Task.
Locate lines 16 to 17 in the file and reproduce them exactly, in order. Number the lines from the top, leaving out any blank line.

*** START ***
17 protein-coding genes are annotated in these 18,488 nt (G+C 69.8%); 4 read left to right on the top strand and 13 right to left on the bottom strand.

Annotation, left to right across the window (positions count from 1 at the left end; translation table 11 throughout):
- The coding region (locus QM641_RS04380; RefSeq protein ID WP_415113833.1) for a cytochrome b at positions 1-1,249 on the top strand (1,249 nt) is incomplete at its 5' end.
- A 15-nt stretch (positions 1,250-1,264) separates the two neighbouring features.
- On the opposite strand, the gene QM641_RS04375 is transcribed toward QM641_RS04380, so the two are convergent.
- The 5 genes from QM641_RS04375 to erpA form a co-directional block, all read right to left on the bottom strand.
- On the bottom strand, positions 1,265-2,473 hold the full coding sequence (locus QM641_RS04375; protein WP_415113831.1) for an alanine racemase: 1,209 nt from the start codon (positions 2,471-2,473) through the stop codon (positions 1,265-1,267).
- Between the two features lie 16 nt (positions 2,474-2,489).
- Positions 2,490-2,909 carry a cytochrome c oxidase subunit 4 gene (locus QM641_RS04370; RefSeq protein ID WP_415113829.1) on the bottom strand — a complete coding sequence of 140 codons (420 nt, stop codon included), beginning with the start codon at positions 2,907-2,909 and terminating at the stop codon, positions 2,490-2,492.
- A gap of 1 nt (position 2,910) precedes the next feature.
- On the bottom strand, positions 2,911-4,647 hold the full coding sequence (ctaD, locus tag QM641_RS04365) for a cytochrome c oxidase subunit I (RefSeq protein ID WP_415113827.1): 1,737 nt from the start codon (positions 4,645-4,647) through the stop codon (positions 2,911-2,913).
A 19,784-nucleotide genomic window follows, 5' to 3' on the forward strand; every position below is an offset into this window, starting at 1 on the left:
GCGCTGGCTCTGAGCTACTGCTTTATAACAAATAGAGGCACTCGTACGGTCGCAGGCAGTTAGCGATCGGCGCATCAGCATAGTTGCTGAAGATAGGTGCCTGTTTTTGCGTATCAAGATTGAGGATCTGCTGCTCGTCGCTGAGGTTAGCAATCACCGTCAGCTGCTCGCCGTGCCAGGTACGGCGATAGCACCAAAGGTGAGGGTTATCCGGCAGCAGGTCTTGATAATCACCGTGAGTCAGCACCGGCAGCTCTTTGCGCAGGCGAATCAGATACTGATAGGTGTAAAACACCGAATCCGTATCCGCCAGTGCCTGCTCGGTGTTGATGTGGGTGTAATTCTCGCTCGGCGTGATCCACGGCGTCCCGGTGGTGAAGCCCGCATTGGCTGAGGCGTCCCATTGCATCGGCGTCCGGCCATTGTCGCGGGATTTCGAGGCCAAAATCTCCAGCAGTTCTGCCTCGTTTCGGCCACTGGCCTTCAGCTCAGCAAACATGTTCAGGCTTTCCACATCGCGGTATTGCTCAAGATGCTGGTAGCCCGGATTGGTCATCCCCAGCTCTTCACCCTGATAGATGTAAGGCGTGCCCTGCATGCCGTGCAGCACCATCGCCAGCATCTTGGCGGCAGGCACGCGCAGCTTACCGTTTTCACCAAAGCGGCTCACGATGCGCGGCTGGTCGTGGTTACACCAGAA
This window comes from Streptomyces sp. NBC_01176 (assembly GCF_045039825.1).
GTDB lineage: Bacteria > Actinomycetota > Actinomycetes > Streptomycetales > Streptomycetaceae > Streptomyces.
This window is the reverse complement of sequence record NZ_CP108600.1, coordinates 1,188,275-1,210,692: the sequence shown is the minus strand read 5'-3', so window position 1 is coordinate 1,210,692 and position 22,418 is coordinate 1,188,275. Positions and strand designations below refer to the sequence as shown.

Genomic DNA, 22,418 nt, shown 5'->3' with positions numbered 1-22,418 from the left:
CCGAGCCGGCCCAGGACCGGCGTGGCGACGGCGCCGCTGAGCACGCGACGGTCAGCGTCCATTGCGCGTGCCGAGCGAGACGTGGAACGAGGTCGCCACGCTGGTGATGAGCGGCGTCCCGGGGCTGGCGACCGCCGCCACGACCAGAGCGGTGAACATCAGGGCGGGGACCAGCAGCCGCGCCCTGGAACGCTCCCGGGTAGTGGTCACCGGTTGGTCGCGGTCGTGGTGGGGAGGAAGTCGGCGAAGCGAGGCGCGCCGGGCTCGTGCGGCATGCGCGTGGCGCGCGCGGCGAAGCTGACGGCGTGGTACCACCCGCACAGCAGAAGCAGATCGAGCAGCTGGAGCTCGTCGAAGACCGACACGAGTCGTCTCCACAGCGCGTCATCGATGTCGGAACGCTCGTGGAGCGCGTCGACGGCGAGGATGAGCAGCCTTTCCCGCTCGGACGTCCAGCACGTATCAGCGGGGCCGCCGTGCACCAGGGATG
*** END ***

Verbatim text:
This window is the reverse complement of sequence record NZ_CP108600.1, coordinates 1,188,275-1,210,692: the sequence shown is the minus strand read 5'-3', so window position 1 is coordinate 1,210,692 and position 22,418 is coordinate 1,188,275. Positions and strand designations below refer to the sequence as shown.

Genomic DNA, 22,418 nt, shown 5'->3' with positions numbered 1-22,418 from the left: